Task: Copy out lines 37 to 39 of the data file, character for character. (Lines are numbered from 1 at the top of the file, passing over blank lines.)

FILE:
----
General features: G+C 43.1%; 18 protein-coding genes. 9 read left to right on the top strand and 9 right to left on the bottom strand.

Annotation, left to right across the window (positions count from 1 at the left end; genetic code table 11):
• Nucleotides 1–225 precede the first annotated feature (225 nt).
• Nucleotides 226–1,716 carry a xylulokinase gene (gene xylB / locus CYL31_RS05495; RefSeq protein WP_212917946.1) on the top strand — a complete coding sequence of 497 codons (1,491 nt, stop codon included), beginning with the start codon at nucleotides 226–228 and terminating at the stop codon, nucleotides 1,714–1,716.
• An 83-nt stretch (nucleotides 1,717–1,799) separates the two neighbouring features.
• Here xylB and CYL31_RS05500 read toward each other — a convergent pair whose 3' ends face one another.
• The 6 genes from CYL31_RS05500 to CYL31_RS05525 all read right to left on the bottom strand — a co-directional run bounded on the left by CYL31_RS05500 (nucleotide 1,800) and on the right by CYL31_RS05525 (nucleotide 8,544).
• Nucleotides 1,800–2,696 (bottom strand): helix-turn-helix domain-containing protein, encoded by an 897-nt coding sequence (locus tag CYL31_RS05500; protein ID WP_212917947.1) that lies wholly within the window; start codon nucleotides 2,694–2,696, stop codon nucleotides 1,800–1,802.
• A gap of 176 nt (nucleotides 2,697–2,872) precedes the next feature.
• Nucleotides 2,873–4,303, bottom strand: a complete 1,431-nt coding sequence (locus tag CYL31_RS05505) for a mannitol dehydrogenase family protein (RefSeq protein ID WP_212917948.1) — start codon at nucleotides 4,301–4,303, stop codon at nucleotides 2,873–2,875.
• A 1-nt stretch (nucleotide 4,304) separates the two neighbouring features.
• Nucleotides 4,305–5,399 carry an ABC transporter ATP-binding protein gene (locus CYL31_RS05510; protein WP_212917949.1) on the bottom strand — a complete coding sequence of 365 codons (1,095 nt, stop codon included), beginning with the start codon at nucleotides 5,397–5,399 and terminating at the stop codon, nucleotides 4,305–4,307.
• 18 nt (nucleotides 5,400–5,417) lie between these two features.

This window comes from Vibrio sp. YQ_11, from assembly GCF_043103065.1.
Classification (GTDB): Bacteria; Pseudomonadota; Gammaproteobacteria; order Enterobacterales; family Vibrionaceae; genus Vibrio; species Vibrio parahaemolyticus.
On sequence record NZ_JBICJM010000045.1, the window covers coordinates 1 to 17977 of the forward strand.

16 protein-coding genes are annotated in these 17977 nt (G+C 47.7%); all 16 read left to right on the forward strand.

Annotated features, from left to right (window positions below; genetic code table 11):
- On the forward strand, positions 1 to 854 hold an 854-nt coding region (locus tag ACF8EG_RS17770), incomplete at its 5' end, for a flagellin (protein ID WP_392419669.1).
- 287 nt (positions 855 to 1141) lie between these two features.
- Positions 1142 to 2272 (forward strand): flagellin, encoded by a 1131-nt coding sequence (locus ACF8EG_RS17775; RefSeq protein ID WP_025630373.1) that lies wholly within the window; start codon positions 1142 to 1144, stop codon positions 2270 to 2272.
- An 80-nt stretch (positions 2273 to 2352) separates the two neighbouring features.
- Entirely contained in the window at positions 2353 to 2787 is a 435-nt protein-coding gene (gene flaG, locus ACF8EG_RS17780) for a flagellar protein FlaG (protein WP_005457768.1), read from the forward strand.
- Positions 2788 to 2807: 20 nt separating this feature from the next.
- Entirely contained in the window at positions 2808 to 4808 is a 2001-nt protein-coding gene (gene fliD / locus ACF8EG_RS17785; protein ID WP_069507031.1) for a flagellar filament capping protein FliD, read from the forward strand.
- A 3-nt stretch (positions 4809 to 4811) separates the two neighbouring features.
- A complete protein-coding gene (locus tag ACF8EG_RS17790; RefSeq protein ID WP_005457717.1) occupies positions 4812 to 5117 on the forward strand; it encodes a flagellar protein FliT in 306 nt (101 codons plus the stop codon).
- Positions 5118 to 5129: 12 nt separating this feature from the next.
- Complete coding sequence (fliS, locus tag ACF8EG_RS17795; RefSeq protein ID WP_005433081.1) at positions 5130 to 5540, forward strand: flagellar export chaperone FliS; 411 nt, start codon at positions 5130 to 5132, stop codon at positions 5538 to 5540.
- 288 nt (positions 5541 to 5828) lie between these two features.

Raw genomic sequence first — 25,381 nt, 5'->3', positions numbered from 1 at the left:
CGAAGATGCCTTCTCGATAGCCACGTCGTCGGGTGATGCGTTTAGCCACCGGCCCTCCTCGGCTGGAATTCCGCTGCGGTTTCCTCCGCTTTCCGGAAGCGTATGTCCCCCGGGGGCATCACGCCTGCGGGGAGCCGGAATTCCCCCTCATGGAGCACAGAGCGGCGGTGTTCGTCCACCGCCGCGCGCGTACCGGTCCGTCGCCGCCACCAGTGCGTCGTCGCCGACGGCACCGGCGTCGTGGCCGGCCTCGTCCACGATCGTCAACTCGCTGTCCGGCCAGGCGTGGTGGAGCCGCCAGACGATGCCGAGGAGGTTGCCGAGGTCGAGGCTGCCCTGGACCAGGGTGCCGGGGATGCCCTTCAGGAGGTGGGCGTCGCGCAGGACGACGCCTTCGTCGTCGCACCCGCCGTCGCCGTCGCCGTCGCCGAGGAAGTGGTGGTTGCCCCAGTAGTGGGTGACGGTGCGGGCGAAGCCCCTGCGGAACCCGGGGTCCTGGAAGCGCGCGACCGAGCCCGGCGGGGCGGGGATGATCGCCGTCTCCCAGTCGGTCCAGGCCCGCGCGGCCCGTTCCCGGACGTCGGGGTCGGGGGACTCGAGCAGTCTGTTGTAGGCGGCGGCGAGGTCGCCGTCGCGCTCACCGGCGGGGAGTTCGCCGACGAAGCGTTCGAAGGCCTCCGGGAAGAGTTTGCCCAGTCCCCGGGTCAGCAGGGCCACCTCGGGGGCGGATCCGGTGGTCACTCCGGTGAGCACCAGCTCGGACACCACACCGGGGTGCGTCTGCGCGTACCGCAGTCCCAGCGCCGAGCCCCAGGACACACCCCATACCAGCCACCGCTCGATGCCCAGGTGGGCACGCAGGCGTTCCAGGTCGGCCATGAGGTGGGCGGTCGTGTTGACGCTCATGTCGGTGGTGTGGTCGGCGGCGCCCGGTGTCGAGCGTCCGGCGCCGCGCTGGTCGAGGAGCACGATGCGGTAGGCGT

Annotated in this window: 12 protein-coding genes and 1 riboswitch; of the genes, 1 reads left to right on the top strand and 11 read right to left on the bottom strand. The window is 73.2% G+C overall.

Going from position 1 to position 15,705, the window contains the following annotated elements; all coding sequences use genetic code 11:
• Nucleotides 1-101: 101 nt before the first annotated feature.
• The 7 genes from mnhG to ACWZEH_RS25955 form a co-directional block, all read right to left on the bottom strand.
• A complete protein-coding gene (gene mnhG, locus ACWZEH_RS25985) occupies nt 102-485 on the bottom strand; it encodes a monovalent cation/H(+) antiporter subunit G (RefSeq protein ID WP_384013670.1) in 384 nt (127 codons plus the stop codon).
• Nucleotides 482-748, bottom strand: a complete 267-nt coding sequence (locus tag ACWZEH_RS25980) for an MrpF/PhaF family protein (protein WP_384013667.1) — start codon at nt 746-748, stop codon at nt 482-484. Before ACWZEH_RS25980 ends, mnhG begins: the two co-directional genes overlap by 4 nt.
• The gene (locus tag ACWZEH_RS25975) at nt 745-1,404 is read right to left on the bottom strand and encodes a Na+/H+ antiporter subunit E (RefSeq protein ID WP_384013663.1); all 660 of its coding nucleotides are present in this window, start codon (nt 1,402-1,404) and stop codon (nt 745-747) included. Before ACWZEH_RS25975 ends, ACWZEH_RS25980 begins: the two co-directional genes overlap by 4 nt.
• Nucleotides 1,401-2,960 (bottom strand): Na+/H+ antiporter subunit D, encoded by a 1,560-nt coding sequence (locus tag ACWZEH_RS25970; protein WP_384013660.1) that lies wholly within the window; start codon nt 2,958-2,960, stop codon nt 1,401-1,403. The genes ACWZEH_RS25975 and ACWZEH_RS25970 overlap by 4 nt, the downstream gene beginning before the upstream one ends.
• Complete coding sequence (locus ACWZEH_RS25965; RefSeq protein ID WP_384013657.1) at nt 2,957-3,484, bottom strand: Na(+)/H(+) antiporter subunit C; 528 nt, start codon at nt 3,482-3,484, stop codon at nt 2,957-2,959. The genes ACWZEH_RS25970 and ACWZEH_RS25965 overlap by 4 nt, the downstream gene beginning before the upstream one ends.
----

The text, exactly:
• A complete protein-coding gene (gene mnhG, locus ACWZEH_RS25985) occupies nt 102-485 on the bottom strand; it encodes a monovalent cation/H(+) antiporter subunit G (RefSeq protein ID WP_384013670.1) in 384 nt (127 codons plus the stop codon).
• Nucleotides 482-748, bottom strand: a complete 267-nt coding sequence (locus tag ACWZEH_RS25980) for an MrpF/PhaF family protein (protein WP_384013667.1) — start codon at nt 746-748, stop codon at nt 482-484. Before ACWZEH_RS25980 ends, mnhG begins: the two co-directional genes overlap by 4 nt.
• The gene (locus tag ACWZEH_RS25975) at nt 745-1,404 is read right to left on the bottom strand and encodes a Na+/H+ antiporter subunit E (RefSeq protein ID WP_384013663.1); all 660 of its coding nucleotides are present in this window, start codon (nt 1,402-1,404) and stop codon (nt 745-747) included. Before ACWZEH_RS25975 ends, ACWZEH_RS25980 begins: the two co-directional genes overlap by 4 nt.